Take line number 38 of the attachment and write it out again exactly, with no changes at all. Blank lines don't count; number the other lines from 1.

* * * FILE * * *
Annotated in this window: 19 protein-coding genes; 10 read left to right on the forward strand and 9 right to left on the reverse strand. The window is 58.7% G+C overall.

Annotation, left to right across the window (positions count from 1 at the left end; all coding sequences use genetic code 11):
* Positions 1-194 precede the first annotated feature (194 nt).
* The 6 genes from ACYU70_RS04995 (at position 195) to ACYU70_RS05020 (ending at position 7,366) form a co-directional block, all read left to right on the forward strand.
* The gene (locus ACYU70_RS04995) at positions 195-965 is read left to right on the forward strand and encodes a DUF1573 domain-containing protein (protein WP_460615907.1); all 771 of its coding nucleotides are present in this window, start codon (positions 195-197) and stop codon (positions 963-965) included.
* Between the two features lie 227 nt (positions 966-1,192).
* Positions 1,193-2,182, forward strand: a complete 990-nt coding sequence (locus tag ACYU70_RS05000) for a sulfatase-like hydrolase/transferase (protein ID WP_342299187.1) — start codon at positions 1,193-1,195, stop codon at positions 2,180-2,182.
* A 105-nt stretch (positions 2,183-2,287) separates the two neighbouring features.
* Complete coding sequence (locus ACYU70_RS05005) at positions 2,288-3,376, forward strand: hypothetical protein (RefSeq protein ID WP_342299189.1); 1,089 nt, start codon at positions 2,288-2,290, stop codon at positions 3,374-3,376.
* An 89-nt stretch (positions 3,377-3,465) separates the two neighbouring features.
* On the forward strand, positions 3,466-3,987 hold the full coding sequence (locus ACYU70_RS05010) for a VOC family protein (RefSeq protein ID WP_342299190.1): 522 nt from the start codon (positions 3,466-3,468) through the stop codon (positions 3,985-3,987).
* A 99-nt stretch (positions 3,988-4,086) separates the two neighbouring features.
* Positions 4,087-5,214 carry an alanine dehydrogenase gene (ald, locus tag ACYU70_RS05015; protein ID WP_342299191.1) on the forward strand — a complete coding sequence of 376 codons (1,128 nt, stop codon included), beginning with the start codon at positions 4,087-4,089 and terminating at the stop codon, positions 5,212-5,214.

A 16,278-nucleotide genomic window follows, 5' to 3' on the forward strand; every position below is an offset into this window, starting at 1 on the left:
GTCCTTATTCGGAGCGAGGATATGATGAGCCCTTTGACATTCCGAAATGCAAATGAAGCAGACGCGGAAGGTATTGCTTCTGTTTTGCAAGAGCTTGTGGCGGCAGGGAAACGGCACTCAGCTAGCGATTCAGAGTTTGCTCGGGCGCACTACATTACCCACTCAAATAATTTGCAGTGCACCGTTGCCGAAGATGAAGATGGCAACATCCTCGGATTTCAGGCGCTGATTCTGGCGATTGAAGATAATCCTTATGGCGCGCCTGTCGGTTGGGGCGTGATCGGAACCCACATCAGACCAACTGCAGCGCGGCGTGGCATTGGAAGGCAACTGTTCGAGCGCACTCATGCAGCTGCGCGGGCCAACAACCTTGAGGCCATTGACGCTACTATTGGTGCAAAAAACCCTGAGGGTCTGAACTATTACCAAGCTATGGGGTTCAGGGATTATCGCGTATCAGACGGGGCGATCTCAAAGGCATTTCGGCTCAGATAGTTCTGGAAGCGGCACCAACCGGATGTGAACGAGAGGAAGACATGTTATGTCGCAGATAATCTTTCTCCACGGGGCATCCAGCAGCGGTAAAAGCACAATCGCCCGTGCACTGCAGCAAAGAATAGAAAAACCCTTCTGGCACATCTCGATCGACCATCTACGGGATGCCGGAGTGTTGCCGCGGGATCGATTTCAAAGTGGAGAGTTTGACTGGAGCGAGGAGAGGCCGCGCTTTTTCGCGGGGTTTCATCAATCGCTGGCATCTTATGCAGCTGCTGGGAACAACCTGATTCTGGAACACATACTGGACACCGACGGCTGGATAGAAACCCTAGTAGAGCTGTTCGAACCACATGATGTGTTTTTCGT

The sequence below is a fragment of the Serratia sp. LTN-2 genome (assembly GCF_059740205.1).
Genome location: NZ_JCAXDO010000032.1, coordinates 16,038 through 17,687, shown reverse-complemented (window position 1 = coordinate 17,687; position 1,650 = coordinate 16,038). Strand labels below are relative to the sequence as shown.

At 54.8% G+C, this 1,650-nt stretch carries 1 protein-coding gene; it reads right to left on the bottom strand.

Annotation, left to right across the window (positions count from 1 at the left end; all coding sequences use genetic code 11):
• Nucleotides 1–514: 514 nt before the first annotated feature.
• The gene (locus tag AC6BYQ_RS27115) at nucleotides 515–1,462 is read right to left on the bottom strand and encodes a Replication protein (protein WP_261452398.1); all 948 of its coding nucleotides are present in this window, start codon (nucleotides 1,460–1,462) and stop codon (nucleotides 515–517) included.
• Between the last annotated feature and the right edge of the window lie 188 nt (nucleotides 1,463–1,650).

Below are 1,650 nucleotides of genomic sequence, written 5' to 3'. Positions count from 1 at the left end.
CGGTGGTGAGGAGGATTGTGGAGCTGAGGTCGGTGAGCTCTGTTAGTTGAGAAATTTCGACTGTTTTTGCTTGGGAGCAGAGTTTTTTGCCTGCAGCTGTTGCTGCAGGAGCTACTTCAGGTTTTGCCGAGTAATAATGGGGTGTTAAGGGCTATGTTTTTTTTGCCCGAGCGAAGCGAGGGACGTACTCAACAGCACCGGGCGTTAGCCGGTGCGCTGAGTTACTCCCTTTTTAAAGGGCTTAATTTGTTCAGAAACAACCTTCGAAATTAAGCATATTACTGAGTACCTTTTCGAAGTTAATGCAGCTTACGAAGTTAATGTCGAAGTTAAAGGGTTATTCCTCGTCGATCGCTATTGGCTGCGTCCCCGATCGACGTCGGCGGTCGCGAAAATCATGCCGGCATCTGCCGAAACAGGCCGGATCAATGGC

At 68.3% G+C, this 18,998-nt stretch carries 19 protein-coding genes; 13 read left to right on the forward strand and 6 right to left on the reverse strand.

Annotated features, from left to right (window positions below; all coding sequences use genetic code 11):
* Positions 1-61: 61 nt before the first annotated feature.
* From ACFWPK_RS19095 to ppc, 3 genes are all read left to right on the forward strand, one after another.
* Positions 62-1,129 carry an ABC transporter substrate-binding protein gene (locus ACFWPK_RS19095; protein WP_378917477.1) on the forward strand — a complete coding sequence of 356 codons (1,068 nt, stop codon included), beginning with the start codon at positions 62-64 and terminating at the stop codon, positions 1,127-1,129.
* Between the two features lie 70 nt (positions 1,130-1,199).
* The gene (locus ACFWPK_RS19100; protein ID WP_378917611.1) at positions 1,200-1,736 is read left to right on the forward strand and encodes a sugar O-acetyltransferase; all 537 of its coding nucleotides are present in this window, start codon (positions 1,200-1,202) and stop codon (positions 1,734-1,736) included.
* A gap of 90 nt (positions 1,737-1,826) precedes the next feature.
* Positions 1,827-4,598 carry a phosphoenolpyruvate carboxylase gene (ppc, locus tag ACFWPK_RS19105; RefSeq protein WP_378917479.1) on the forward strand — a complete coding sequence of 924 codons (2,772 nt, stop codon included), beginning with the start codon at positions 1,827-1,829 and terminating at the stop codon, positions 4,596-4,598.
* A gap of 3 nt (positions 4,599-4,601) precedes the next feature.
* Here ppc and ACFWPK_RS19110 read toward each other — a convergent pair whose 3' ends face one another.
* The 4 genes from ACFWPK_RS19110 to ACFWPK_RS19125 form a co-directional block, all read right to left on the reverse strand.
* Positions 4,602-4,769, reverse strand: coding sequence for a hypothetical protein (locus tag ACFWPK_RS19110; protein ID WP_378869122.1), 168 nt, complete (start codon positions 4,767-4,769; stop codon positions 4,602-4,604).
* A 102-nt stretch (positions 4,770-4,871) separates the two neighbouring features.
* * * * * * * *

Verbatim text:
* A 102-nt stretch (positions 4,770-4,871) separates the two neighbouring features.